However, the old data centre model is being replaced, with more organisation’s preferring to outsource their own storage needs to cloud computing services. One company dominates this market, Amazon Web Services (AWS), which, as the name suggests, is owned by Amazon.
Amazon Web Services controls around 45 percent of the world’s cloud-computing capacity, and over the last few years, Greenpeace has been critical of AWS’s lack of transparency when it comes to the energy used in its data centres.
Greenpeace says it is particularly concerned by the fact that Amazon is building many of its new data centres in states like Virginia, which are largely powered by coal.
While Greenpeace has managed to collect data from Amazon regarding the types of energy used, the organisation strongly criticises AWS for its continued failure to divulge the amount of energy it is using to both the public and its clients.
The Ethical Consumer product guide to streaming services flagged Flix Premiere and Mubi, both independently owned film-streaming services, as alternatives to Amazon and Netflix (which uses Amazon web services), but the dominance and reach of the internet giant, means consumers need to be more alert than ever if they want to avoid Amazon in their daily lives.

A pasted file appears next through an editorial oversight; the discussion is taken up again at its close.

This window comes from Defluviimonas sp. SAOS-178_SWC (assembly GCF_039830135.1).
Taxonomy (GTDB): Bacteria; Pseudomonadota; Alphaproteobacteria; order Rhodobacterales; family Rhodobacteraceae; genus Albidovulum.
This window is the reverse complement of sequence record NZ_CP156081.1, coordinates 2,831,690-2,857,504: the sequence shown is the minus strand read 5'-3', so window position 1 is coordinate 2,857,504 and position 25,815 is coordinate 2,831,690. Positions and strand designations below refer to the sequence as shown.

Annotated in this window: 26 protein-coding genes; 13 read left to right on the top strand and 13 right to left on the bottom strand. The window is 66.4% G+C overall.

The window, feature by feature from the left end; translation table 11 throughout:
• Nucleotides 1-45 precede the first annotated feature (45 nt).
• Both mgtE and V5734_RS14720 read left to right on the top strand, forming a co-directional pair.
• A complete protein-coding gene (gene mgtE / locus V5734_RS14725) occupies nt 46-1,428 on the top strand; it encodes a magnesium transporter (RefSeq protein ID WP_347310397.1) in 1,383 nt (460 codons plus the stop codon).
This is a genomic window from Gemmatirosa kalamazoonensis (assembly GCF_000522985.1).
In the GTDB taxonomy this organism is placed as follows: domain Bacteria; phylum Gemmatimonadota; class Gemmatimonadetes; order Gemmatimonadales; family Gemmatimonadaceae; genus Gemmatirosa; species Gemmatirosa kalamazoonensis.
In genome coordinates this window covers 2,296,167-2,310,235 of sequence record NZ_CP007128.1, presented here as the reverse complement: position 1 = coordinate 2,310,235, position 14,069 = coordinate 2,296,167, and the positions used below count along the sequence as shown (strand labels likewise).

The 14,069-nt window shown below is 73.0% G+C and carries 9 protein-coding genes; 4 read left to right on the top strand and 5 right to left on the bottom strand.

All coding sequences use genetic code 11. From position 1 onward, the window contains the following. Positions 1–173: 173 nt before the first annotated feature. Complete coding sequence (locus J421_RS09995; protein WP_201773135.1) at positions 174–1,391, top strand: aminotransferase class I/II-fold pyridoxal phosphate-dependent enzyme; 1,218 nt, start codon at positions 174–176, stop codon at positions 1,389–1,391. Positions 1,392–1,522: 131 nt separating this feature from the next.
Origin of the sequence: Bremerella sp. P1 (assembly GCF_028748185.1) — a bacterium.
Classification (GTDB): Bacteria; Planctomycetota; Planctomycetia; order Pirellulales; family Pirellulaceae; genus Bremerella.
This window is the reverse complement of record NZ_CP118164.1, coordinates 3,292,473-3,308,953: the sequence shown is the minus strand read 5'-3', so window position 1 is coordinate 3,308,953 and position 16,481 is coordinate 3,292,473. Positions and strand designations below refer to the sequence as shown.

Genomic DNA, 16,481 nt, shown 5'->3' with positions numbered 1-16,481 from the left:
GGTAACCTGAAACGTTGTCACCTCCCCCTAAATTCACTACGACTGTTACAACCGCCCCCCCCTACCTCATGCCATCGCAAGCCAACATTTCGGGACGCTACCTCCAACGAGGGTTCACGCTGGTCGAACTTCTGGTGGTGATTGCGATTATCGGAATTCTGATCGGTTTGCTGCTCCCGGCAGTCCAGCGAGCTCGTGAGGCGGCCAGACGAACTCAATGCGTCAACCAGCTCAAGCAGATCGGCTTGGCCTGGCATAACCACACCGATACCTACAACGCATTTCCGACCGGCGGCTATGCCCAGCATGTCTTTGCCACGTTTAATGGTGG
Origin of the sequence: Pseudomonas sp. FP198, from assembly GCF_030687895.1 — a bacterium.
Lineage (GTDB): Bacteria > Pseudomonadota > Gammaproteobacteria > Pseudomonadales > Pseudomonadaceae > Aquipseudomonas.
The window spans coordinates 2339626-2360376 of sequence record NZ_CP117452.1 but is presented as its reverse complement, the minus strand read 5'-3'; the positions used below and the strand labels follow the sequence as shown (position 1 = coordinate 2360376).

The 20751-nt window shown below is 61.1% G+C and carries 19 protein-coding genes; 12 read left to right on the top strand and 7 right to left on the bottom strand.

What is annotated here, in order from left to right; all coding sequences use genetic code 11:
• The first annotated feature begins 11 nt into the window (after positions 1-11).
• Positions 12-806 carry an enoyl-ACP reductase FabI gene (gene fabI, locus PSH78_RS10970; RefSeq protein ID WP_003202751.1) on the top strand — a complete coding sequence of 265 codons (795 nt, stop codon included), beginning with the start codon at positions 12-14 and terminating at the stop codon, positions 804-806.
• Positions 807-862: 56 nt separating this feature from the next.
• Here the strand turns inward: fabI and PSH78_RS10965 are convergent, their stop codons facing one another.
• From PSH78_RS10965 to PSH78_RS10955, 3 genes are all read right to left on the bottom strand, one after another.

Bridge that gap
So, despite all the negative press around their social and environmental practices, why do so many consumers still turn to the likes of Amazon?
A quick poll provided answers: when you’re in a hurry, need something specialist, and price is a consideration then finding an ethical alternative isn’t always that easy.
At Ethical Consumer we are trying to bridge that gap, now in the sixth year of its Amazon Boycott, we have published a number of product guides to help consumers avoid the online giant.
One of these guides rates 24 websites, which offer a variety of products marketed as ethical. We’ve also published guides to bookshops, e:readers, tablets and as mentioned above streaming services.
Tim Hunt is a co-editor at Ethical Consumer.